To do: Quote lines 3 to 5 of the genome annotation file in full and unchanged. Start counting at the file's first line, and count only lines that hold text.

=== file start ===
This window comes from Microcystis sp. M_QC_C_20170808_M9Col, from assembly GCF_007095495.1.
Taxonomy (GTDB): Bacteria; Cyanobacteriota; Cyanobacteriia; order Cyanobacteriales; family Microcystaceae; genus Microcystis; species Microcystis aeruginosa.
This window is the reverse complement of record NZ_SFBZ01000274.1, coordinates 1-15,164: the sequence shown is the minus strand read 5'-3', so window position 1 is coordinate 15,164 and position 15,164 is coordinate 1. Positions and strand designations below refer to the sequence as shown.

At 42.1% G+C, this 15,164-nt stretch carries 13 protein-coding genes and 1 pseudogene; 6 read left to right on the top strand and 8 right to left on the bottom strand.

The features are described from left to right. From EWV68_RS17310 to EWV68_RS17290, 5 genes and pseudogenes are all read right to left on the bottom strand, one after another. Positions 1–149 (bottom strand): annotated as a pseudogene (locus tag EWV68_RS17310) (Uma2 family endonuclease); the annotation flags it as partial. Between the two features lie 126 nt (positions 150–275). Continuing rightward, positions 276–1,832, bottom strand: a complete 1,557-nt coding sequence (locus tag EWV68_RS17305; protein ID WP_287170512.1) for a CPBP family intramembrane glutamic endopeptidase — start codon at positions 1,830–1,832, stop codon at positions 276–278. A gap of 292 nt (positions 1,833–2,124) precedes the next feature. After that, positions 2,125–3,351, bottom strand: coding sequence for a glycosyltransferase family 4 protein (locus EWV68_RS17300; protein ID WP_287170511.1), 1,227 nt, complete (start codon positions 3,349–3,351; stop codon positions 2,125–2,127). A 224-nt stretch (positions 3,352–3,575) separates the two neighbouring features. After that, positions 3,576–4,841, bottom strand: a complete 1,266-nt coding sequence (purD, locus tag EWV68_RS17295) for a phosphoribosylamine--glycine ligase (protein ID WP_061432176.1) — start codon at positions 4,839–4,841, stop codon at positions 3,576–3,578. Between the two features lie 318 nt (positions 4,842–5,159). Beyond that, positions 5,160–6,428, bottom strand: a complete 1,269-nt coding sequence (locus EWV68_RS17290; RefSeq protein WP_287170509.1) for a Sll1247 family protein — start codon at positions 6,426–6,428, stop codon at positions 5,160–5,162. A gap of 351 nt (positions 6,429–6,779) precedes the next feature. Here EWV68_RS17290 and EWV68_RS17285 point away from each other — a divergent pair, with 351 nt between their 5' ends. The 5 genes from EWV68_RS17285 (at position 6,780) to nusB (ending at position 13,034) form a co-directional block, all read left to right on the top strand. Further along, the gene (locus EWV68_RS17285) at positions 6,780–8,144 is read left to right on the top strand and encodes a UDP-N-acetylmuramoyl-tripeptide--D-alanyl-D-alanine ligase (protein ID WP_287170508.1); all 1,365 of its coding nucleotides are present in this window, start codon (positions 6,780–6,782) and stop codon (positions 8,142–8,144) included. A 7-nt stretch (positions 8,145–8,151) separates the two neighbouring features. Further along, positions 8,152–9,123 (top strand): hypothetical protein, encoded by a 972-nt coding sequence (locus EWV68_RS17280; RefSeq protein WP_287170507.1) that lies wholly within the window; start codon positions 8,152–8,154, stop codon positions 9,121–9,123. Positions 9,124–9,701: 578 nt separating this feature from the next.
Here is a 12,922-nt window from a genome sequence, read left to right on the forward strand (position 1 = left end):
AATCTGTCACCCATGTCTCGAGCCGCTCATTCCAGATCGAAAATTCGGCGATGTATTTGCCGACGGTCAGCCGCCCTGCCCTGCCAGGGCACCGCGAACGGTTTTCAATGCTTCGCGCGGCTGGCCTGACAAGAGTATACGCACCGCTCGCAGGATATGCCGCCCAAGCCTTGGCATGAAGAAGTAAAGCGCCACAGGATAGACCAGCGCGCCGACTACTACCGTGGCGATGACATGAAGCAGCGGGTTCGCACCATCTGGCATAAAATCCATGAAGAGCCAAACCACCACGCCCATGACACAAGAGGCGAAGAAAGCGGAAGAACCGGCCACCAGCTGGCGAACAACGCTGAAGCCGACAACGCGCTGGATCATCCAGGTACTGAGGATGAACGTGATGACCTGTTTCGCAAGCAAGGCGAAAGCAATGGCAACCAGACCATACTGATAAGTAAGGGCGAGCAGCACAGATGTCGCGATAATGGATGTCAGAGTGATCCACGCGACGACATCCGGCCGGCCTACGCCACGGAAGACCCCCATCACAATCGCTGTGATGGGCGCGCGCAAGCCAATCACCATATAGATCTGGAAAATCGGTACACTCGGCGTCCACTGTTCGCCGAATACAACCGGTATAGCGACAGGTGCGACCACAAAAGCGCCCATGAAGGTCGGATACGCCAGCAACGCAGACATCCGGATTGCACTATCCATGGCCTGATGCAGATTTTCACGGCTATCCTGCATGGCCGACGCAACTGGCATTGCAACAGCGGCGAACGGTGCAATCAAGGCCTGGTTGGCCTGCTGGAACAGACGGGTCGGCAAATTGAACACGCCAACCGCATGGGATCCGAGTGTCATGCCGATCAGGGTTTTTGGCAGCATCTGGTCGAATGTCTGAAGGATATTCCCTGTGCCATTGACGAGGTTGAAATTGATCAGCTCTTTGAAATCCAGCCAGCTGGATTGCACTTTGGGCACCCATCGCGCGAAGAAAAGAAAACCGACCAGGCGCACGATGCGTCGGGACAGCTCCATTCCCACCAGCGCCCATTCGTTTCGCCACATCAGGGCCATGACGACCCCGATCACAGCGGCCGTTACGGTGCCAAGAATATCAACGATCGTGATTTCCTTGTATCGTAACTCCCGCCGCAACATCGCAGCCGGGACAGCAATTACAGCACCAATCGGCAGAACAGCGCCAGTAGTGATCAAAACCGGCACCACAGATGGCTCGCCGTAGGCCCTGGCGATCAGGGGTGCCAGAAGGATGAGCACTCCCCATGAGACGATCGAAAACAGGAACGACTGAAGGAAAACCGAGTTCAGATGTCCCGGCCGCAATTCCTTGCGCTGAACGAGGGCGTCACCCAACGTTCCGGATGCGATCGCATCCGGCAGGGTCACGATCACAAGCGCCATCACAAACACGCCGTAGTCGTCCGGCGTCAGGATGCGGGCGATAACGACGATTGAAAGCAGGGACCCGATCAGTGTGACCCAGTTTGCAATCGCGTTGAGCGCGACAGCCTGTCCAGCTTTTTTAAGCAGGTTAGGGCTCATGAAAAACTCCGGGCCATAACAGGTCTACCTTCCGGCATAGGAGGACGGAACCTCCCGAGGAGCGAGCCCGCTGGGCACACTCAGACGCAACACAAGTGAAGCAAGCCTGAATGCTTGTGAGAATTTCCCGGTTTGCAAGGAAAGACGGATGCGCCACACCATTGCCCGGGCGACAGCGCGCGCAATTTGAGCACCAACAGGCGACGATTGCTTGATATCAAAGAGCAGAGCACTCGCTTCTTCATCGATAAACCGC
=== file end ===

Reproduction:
This window is the reverse complement of record NZ_SFBZ01000274.1, coordinates 1-15,164: the sequence shown is the minus strand read 5'-3', so window position 1 is coordinate 15,164 and position 15,164 is coordinate 1. Positions and strand designations below refer to the sequence as shown.

At 42.1% G+C, this 15,164-nt stretch carries 13 protein-coding genes and 1 pseudogene; 6 read left to right on the top strand and 8 right to left on the bottom strand.

The features are described from left to right. From EWV68_RS17310 to EWV68_RS17290, 5 genes and pseudogenes are all read right to left on the bottom strand, one after another. Positions 1–149 (bottom strand): annotated as a pseudogene (locus tag EWV68_RS17310) (Uma2 family endonuclease); the annotation flags it as partial. Between the two features lie 126 nt (positions 150–275). Continuing rightward, positions 276–1,832, bottom strand: a complete 1,557-nt coding sequence (locus tag EWV68_RS17305; protein ID WP_287170512.1) for a CPBP family intramembrane glutamic endopeptidase — start codon at positions 1,830–1,832, stop codon at positions 276–278. A gap of 292 nt (positions 1,833–2,124) precedes the next feature. After that, positions 2,125–3,351, bottom strand: coding sequence for a glycosyltransferase family 4 protein (locus EWV68_RS17300; protein ID WP_287170511.1), 1,227 nt, complete (start codon positions 3,349–3,351; stop codon positions 2,125–2,127). A 224-nt stretch (positions 3,352–3,575) separates the two neighbouring features. After that, positions 3,576–4,841, bottom strand: a complete 1,266-nt coding sequence (purD, locus tag EWV68_RS17295) for a phosphoribosylamine--glycine ligase (protein ID WP_061432176.1) — start codon at positions 4,839–4,841, stop codon at positions 3,576–3,578. Between the two features lie 318 nt (positions 4,842–5,159). Beyond that, positions 5,160–6,428, bottom strand: a complete 1,269-nt coding sequence (locus EWV68_RS17290; RefSeq protein WP_287170509.1) for a Sll1247 family protein — start codon at positions 6,426–6,428, stop codon at positions 5,160–5,162. A gap of 351 nt (positions 6,429–6,779) precedes the next feature. Here EWV68_RS17290 and EWV68_RS17285 point away from each other — a divergent pair, with 351 nt between their 5' ends. The 5 genes from EWV68_RS17285 (at position 6,780) to nusB (ending at position 13,034) form a co-directional block, all read left to right on the top strand. Further along, the gene (locus EWV68_RS17285) at positions 6,780–8,144 is read left to right on the top strand and encodes a UDP-N-acetylmuramoyl-tripeptide--D-alanyl-D-alanine ligase (protein ID WP_287170508.1); all 1,365 of its coding nucleotides are present in this window, start codon (positions 6,780–6,782) and stop codon (positions 8,142–8,144) included. A 7-nt stretch (positions 8,145–8,151) separates the two neighbouring features. Further along, positions 8,152–9,123 (top strand): hypothetical protein, encoded by a 972-nt coding sequence (locus EWV68_RS17280; RefSeq protein WP_287170507.1) that lies wholly within the window; start codon positions 8,152–8,154, stop codon positions 9,121–9,123. Positions 9,124–9,701: 578 nt separating this feature from the next.